We met one guy who spoke English quite well and had a dream to live in Canada one day. He helped us out a lot and was able to direct us to various tasks that needed doing. There was also a group of three guys who were learning Russian. So, I stopped the serving for a bit to talk to them in. I found it amazing that we were speaking to each other in a language they had only been learning for two months and I hadn’t spoken for a year. Ironically, I’ve been speaking Russian with an Estonian girl lately, so I was actually a bit prepared to talk to these guys.

What made the entire time was when an older woman, wearing a golabeya, said a heartfelt “Thank you” to me as she left.

I just wish I could’ve done this more often.

I've Been Golabeya'd

So, I decided to take the next step towards Egyptian integration yesterday: I bought a golabeya (spelling varies). It’s basically the traditional dress worn by both men and women, however the styles are different from both. For those that know what a long Punjabi kurta looks like, a golabeya resembles that, but has a much looser fit. To make the purchase, Simon (an Aussie) and I took our bargaining act to Khan-el-khalili, the tourist trap market next to an ancient Egyptian mosque.

The key to all touristy markets is to head to the shady backstreets where tourist dare not venture. Or, go at 2 AM when the foreigners are all sleeping. Most of the shops were closed when we ventured through, but we did manage to navigate through a maze of walkways until we came upon well-lit street we could’ve taken from the beginning. We perused a couple of shops, trying on whatever we could, but came away with nothing. Our verdict was that the product we were being shown was too dressy.

Luckily, the great thing about the market is you simply need to shout out “golabeya” and people will flock towards you like sheep. A quick shout by Simon garnered just that. We ended up at a humble table stacked with cotton golabeyas.

“I think these guys know what we’re saying, so we should try to speak using fancy words,” says Simon. “These colours definitely meet my stringent requirements.”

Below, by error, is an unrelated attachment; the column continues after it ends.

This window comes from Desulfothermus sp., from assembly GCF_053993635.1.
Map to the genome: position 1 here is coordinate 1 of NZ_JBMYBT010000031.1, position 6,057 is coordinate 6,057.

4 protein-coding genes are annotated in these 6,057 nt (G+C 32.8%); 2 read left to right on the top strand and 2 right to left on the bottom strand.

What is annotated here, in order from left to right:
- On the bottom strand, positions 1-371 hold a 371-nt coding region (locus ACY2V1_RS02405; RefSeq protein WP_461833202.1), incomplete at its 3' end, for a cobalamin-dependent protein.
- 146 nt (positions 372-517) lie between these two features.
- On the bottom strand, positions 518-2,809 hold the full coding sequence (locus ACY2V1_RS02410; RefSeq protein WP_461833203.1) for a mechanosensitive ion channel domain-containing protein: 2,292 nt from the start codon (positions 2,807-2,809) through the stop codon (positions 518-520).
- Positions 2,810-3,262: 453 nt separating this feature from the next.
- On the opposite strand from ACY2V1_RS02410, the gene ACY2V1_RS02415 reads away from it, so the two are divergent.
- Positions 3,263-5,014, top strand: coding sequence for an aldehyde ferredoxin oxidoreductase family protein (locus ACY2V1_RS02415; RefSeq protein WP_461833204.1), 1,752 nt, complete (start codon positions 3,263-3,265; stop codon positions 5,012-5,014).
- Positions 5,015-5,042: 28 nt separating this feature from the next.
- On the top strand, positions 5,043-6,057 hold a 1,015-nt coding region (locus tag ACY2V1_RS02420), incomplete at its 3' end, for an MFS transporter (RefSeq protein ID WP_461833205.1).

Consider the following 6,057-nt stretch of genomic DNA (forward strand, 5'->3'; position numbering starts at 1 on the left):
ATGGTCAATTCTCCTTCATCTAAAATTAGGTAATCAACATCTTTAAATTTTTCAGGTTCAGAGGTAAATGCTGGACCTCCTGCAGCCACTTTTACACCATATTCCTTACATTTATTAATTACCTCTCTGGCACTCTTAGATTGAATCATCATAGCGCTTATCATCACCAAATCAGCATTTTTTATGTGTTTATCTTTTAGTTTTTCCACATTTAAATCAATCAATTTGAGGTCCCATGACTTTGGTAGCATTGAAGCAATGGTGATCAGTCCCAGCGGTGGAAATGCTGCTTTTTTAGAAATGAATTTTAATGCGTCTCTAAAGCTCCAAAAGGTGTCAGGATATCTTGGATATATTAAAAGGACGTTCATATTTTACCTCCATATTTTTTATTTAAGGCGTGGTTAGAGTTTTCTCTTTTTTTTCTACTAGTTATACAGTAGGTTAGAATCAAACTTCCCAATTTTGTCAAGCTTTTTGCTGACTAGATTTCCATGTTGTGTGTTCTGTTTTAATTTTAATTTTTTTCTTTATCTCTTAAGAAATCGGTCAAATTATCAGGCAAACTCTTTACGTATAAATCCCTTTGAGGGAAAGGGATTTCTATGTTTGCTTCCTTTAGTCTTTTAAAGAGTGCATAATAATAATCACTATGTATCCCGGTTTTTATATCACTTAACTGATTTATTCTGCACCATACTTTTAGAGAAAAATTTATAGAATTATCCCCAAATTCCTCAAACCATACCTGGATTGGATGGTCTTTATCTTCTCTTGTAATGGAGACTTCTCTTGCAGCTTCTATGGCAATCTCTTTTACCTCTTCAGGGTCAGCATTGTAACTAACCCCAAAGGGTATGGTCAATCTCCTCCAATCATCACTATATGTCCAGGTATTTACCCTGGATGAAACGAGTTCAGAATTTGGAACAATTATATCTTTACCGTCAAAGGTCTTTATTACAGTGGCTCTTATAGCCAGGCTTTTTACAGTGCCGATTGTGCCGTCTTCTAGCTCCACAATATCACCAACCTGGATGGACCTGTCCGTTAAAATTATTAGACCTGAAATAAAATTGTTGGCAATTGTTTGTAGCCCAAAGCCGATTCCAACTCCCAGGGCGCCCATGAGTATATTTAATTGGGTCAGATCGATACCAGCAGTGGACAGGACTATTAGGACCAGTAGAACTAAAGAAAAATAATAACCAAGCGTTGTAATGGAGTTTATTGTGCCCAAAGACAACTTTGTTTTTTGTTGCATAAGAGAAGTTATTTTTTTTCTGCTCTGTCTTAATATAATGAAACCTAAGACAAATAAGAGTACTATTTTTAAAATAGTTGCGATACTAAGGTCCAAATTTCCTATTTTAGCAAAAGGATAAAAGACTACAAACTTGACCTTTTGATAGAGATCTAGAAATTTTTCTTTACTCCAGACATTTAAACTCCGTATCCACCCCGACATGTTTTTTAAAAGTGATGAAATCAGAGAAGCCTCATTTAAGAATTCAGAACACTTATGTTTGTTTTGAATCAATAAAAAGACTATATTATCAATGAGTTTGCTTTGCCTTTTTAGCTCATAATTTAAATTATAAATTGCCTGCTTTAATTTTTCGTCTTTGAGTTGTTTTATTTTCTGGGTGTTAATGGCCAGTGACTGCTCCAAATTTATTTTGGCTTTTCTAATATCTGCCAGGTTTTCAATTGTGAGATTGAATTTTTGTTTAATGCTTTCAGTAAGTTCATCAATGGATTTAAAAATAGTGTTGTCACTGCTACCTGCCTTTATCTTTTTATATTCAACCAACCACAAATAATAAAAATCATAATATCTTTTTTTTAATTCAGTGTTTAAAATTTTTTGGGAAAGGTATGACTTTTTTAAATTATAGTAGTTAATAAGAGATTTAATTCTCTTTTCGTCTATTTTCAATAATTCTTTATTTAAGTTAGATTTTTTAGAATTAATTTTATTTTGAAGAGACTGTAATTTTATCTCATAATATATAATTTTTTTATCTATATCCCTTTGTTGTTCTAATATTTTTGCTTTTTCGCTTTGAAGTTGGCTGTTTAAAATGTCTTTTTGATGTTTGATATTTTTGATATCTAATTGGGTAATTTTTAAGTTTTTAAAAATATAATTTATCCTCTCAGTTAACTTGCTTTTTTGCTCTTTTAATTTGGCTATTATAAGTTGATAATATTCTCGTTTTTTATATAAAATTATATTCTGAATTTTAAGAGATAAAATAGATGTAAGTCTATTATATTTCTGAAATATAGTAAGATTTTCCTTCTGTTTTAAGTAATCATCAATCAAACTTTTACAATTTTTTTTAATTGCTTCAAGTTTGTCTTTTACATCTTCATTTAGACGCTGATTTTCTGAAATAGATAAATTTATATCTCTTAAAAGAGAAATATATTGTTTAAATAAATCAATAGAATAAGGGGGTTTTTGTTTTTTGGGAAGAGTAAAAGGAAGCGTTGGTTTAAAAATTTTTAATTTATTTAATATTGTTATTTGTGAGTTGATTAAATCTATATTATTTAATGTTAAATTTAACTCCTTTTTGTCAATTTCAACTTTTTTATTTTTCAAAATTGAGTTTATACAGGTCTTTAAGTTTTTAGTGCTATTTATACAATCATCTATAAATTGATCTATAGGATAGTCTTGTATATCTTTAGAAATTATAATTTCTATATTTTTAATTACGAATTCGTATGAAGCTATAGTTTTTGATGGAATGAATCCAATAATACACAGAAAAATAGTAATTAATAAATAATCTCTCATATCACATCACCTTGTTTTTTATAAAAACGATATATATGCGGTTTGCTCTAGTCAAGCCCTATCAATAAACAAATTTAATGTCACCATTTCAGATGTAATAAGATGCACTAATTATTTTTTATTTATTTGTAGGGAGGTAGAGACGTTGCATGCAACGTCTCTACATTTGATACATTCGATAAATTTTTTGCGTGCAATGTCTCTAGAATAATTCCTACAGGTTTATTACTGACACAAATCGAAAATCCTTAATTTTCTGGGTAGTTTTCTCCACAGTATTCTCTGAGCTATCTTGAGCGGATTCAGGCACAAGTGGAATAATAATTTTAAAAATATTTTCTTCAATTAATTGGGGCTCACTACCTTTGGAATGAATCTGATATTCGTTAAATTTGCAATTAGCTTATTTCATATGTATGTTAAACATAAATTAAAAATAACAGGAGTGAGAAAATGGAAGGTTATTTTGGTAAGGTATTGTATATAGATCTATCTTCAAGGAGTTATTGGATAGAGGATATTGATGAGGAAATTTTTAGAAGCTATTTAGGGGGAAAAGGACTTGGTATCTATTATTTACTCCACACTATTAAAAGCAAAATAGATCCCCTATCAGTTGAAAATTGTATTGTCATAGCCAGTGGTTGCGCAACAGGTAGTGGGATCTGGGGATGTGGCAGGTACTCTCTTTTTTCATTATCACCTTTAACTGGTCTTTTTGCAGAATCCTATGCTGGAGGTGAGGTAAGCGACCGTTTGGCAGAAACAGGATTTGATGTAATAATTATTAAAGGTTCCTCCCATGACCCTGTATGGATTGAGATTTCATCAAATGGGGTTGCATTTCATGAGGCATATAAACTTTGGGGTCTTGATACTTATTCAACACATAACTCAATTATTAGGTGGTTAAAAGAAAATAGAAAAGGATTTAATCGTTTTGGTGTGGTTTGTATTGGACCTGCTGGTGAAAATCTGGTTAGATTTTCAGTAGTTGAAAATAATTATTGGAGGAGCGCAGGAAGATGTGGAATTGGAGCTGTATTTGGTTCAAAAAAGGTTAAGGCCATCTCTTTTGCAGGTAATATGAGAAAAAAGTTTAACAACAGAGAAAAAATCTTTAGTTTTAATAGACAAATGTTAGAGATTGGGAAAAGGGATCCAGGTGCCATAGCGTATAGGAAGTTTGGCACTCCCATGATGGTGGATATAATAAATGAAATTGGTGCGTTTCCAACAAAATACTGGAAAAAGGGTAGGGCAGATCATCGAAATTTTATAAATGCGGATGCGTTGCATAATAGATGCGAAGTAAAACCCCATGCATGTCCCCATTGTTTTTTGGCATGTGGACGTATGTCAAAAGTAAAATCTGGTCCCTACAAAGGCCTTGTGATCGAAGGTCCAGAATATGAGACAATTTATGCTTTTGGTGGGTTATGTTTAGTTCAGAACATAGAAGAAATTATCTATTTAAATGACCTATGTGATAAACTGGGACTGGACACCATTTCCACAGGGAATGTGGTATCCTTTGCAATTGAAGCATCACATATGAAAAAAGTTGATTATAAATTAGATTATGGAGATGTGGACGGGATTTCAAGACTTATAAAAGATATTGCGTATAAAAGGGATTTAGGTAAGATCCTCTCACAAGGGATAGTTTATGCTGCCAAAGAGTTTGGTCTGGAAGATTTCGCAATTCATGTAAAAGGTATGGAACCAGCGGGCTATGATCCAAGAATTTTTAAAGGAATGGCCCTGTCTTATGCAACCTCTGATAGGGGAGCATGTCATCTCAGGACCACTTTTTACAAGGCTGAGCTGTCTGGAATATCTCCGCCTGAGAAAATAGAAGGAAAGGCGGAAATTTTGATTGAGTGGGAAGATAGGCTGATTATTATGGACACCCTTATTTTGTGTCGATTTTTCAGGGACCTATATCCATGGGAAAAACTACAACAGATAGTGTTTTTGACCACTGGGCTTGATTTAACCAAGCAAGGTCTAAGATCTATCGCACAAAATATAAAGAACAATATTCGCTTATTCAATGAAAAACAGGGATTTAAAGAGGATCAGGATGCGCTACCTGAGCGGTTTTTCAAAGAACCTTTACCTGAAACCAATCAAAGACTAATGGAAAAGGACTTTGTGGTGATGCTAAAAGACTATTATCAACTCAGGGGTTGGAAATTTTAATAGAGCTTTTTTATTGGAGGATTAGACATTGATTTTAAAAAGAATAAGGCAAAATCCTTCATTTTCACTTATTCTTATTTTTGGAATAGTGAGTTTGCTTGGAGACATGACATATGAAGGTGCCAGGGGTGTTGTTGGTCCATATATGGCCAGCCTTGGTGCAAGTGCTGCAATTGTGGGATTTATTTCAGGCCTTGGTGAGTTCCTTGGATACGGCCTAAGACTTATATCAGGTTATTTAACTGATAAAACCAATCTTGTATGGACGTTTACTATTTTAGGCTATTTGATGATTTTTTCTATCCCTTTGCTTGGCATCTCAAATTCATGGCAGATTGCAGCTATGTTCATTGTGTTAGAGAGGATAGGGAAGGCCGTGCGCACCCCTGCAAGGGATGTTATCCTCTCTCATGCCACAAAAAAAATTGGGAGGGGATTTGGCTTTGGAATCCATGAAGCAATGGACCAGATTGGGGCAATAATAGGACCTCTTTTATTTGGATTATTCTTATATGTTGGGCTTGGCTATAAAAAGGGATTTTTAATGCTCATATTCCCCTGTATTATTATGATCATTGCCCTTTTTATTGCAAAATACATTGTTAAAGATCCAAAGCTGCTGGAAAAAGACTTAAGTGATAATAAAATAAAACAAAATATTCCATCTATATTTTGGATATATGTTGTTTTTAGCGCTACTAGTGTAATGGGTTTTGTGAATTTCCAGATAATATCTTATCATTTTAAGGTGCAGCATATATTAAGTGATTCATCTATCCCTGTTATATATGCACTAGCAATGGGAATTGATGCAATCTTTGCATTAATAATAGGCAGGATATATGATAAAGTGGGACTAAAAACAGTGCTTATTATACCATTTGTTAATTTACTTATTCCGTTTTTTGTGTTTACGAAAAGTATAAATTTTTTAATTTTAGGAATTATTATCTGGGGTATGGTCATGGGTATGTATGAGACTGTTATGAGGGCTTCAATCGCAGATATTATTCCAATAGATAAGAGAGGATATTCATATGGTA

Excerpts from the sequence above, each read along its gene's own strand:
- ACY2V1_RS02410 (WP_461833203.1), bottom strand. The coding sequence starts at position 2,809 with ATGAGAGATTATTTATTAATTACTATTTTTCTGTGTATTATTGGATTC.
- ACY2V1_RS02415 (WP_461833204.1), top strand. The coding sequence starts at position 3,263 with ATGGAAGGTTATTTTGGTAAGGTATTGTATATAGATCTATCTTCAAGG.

“Oh, you mean that they’re commensurate with your standards?”
“Exactly. Commensurate.”
“Haha.”

Simon went for the beige, I opted for the light navy blue. Now all we needed to do was bargain. The vendor started with an obscene 95 LE (20 bucks) each, an offer at which we balked. We offered something a lot less, which provoked a demur from him. Here was the problem: I had no money and Simon had 60 LE, so we either were going to pay less than 60, or not get a golabeya. Our determination, along with the dirty tactic of walking away to one of the other many vendors, managed to get the price down to 60. He kept asking me to pay more, but all I could produce was a business card of a papyrus dealer I had met earlier.

So we walked away two happy individuals. All the was left was to “take the plunge,” of sorts, so we ducked into a dark alleyway, or so we thought. You see, to properly wear a golabeya, you can’t be wearing pants, shorts, or shirts. Boxers/briefs are all that’s required (although you could probably go commando if you want). As we were performing our little strip show, random guys just started walking up. Then a small crowd formed. We managed to get away after shaking a few hands and exchanging Arabic pleasantries.

I can’t really think of a better way to immerse myself in the golabeya culture than changing in a dark alleyway surrounded by old men. Awesome.

Wednesday, October 18, 2006

Ramadan: Day...I've Lost Count

Ramadan is starting to get old. It’s hard eating earlier and earlier every day. I’m one of those people that eats dinner at like 8pm, not breakfast at 5:20. But, believe it or not, I’m not even excited about eating. “Oh man, I gotta go eat,” usually comes out of my mouth. Let’s put it this way…it’s become routine. Eating at 5:20 PM and 2 AM have become as routine as brushing my teeth and having a shower. I liked the spontaneous eating schedule I used to follow…I wonder what it’s like adapting back to it.

Alas, only 5 or 6 days left of this.

Tuesday, October 17, 2006

What Would You Do?

Sometimes I wonder what would’ve happened if, say, I had been leaning against the taxi door when it flung open during a sweeping left-hand turn or I would’ve been one step ahead when the mini-bus brushed up against me.